Background: Poisoned patients are frequently admitted following Emergency Department (ED) presentation, while the necessity of such admissions is hardly investigated. We determined the proportion and characteristics of poisoned patients who were admitted, but in retrospect had an uneventful admission. Methods: For this observational cohort study, all patients presented to the ED of a Dutch University Hospital with various poisonings during a 1.5-year period (January 2015–July 2016) were included. The uneventfulness of admissions, defined as patients with a low Poisoning Severity Score (PSS) who received no treatment, was determined in retrospect. Results: We included 417 patients who visited the ED for poisoning. 247 Patients were admitted: 30% to a general ward, 58% to a MCU, and 12% to the ICU. The poisoning severity scores of the admitted patients were none to mild in 38%, moderate to severe in 59%, and fatal in 2%. Upon admission, 60% of the patients received treatment. In retrospect, 77% of the admitted patients had a moderate, severe or fatal poisoning and/or required treatment. However, 23% of the admitted patients had a mild poisoning and required no treatment. This group involved younger patients (median age of 23 versus 42 years) and a higher proportion of patients reporting exposure to only one substance (65% versus 51%). Conclusions: The majority of poisoned patients presented to the ED was admitted, while in retrospect, a quarter of these admissions were uneventful. Predictive parameters should be sought to identify patients who can be sent home safely.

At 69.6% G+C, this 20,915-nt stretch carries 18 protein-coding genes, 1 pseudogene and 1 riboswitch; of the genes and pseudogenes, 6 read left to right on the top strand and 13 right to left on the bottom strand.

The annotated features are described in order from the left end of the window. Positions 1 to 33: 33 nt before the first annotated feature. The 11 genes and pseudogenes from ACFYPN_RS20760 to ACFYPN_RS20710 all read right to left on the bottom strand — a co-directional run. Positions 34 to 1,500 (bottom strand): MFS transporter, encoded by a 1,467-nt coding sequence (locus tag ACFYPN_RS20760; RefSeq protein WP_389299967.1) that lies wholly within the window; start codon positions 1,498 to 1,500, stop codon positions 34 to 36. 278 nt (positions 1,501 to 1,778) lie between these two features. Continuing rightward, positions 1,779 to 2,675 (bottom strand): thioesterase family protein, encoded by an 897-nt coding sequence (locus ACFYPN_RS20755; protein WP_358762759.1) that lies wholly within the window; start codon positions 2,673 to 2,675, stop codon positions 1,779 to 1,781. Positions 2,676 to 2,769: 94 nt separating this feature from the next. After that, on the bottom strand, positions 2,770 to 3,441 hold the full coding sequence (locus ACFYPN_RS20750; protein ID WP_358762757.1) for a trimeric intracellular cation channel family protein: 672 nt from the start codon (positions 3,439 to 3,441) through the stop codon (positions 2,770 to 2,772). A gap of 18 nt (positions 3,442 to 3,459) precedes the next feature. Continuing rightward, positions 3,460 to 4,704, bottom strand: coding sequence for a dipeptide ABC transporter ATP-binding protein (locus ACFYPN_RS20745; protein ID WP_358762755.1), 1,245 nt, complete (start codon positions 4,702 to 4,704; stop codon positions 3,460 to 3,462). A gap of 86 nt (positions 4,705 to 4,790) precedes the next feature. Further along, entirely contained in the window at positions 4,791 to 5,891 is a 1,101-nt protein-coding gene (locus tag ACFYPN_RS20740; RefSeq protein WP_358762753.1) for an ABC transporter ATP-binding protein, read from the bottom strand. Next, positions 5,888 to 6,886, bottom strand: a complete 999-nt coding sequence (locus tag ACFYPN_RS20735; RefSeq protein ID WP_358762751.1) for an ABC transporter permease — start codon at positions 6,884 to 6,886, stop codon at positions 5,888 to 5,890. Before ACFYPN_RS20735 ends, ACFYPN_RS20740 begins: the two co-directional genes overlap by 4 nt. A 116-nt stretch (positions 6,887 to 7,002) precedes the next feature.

- Emergency department
- Poisoning severity score